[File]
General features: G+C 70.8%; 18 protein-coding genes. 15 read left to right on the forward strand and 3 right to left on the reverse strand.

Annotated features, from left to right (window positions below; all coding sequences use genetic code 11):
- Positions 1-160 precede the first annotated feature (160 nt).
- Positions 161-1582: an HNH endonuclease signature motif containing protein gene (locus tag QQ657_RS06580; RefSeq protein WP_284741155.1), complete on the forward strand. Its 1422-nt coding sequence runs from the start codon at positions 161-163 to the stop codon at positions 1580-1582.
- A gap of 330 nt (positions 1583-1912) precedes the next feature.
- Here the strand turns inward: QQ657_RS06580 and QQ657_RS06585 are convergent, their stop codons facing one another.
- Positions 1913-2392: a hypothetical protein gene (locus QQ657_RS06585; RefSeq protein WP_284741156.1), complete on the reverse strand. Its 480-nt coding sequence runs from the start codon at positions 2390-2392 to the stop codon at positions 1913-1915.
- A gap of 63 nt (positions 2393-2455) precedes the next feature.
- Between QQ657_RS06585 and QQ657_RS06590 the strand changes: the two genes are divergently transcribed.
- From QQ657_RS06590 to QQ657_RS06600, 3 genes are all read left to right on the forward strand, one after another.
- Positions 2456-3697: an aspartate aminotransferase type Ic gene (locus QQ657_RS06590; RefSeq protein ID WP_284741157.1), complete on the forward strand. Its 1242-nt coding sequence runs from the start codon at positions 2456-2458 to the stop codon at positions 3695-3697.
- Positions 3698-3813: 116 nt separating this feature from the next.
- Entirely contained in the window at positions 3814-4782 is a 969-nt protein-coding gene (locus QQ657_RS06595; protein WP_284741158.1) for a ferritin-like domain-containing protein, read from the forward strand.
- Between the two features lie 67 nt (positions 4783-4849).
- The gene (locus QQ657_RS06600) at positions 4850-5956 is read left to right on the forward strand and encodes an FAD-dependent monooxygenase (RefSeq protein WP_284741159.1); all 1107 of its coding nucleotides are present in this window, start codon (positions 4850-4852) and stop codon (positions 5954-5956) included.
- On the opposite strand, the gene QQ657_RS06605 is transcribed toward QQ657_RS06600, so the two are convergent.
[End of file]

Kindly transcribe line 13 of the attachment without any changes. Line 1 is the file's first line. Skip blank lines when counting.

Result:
- Entirely contained in the window at positions 3814-4782 is a 969-nt protein-coding gene (locus QQ657_RS06595; protein WP_284741158.1) for a ferritin-like domain-containing protein, read from the forward strand.